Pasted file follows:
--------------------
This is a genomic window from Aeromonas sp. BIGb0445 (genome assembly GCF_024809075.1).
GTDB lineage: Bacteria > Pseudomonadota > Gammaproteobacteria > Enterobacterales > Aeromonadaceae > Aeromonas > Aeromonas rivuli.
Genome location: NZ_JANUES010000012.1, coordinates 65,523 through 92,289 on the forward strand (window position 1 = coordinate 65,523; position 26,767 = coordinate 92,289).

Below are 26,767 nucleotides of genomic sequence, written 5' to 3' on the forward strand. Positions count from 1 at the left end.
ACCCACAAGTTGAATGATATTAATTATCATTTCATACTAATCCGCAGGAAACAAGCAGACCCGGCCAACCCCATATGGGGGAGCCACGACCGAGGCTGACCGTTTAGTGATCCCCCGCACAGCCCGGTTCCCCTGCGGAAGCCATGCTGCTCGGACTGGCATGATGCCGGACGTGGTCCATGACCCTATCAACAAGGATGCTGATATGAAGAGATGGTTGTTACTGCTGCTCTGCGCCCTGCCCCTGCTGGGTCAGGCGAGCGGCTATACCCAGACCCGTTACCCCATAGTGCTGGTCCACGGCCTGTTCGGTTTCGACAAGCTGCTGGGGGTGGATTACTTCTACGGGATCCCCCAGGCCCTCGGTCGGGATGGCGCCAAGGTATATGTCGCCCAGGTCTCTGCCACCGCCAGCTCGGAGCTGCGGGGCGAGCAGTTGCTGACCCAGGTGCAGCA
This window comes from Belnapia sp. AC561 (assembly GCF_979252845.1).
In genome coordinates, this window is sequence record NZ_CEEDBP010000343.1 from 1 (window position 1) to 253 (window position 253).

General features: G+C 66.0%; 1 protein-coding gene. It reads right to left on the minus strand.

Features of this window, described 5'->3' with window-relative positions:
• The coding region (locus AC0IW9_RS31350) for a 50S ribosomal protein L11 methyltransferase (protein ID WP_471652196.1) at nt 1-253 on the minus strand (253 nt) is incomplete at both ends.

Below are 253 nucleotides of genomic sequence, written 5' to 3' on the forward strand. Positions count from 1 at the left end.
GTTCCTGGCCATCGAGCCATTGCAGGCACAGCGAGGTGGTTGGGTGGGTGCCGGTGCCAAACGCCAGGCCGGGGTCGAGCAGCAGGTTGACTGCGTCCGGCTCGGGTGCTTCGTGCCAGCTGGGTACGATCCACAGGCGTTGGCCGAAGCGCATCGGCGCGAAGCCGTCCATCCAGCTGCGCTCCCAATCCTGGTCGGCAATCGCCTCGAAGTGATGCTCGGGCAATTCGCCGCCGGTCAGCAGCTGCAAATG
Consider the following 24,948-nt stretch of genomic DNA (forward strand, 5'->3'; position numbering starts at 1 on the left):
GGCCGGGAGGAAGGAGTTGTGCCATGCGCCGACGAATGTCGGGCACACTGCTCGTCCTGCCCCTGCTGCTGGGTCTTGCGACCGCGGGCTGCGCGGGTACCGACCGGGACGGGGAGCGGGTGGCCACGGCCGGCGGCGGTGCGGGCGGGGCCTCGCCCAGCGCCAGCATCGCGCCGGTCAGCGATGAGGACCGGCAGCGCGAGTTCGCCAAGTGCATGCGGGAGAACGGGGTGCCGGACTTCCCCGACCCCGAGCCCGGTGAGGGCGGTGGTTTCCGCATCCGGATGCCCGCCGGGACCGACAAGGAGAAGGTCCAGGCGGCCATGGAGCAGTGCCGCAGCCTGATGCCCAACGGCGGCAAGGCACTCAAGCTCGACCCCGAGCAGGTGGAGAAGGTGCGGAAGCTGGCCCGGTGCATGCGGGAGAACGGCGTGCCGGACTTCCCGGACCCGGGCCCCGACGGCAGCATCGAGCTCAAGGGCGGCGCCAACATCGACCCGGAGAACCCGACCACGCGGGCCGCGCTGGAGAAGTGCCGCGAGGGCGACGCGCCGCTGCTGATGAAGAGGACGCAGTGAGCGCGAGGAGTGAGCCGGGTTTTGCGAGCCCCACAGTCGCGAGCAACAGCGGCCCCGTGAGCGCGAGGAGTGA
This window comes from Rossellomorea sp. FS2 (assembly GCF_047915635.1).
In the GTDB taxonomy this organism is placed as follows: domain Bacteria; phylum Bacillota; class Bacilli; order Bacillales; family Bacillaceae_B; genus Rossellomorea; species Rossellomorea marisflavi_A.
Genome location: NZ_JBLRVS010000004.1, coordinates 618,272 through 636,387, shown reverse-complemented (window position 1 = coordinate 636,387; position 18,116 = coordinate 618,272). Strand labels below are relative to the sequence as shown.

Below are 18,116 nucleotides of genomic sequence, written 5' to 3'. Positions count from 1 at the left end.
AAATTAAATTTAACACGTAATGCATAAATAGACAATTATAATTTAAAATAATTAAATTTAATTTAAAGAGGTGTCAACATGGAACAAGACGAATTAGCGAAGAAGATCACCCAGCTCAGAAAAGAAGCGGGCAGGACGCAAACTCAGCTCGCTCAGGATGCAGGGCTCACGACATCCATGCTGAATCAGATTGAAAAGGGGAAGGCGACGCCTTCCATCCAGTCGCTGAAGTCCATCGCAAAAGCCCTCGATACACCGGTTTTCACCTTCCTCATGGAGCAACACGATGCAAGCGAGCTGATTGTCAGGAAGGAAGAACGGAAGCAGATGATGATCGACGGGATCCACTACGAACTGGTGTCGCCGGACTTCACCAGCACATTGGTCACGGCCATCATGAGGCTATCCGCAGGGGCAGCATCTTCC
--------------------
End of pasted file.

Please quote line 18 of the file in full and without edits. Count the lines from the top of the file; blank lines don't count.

Below are 18,116 nucleotides of genomic sequence, written 5' to 3'. Positions count from 1 at the left end.